The BVI FSC published "A Money Services Business Guide to the Prevention of Money Laundering and Terrorist Financing Activities in and from within the Virgin Islands" on 17 November 2016 (the Guide). It is scheduled to come into force on 19 December 2016 and was issued under section 41A of the Financial Services Commission Act 2001.

The activity of undertaking money services business in or from within the BVI is a regulated activity and an entity or individual undertaking this type of business is required to obtain a licence from the FSC under the Financing and Money Services Act 2009.

Under BVI law, money services business refers to financial services that include the following types of activities:

  • money transmission services
  • cheque cashing services
  • currency exchange services
  • the issuance, sale or redemption of money orders or traveller's cheques
  • operating as an agent or franchise holder of a person carrying on any business specified above

Persons conducting any of the above types of business must, in addition to being duly licensed, also adhere and comply with all of the requirements in the Proceeds of Criminal Conduct Act, 1997 (the PCCA) as well as the subsidiary legislation to the PCCA, ie the Anti-Money Laundering Regulations 2008 and the Anti-Money Laundering and Terrorist Financing Code of Practice 2008.

Money service business providers provide services to persons who may not have access or can avail themselves to traditional banking methods. Persons may also find using money service business providers a cheaper and more economical avenue as compared to using banks. In this lies the risk that persons may exploit the type of service and there is potential for persons to launder or harbour the proceeds of crime contrary to the PCCA. This type of action is a criminal activity under BVI law and is subject to very high fines and terms of imprisonment.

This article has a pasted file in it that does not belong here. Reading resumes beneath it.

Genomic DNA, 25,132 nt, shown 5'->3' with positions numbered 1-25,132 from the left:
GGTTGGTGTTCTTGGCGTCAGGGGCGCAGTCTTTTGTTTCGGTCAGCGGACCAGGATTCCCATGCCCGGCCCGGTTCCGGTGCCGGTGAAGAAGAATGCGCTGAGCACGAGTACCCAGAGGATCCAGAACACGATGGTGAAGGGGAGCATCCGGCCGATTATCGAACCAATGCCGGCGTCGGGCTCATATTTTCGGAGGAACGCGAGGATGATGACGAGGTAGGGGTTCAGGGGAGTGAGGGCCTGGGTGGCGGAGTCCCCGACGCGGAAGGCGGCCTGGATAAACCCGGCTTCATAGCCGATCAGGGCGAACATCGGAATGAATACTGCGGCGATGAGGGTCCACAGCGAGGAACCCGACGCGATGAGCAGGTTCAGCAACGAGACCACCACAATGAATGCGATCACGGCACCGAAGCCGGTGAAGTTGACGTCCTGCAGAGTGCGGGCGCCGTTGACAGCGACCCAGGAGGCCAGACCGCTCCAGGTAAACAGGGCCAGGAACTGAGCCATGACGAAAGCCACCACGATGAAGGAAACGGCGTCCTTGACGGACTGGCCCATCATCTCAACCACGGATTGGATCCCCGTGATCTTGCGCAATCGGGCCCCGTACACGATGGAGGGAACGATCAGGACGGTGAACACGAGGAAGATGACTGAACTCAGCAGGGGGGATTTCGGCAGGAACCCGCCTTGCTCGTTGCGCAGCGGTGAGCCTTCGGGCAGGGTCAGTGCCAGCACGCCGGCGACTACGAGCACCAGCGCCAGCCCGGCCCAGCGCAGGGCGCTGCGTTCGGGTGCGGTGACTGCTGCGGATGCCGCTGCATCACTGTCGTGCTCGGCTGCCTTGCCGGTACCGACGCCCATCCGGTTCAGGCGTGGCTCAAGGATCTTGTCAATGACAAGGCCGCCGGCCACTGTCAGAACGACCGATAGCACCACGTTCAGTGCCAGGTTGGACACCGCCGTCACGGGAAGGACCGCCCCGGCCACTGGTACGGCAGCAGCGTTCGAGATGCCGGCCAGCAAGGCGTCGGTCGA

The FSC issued the Guide to ensure that money service business providers and the wider financial services industry is protected by helping to sensitise various stakeholders on matters surrounding money laundering, terrorist financing and other forms of financial crime. The idea was to provide a simplified form of guidelines for sectors to understand what money laundering and terrorist financing is in relation to money services business. The Guide highlights the licensing regime and requirements, what service providers need to know in order to be able to execute their duties with vigilance, and the consequences for failing to do so.

The Guide touches on important topics such as:

  1. The requirement to conduct customer due diligence (CDD) and in some cases enhanced CDD, and when to apply this 
  2. Implementing internal controls based on product service risk, transaction risk, customer risk, geographic/country risk, agent/distribution risk, and senior management’s role in risk management more generally
  3. Instances where suspicious activity reports (SAR) should be filed with the Financial Investigation Agency and how to identify when a SAR should be filed
  4. Matters involving record keeping and staffing (including training)
  5. An outline of the relevant legislation touching and concerning money services business

For more information please contact the authors or your usual Harneys contact. Click here for a copy of the FSC Guide.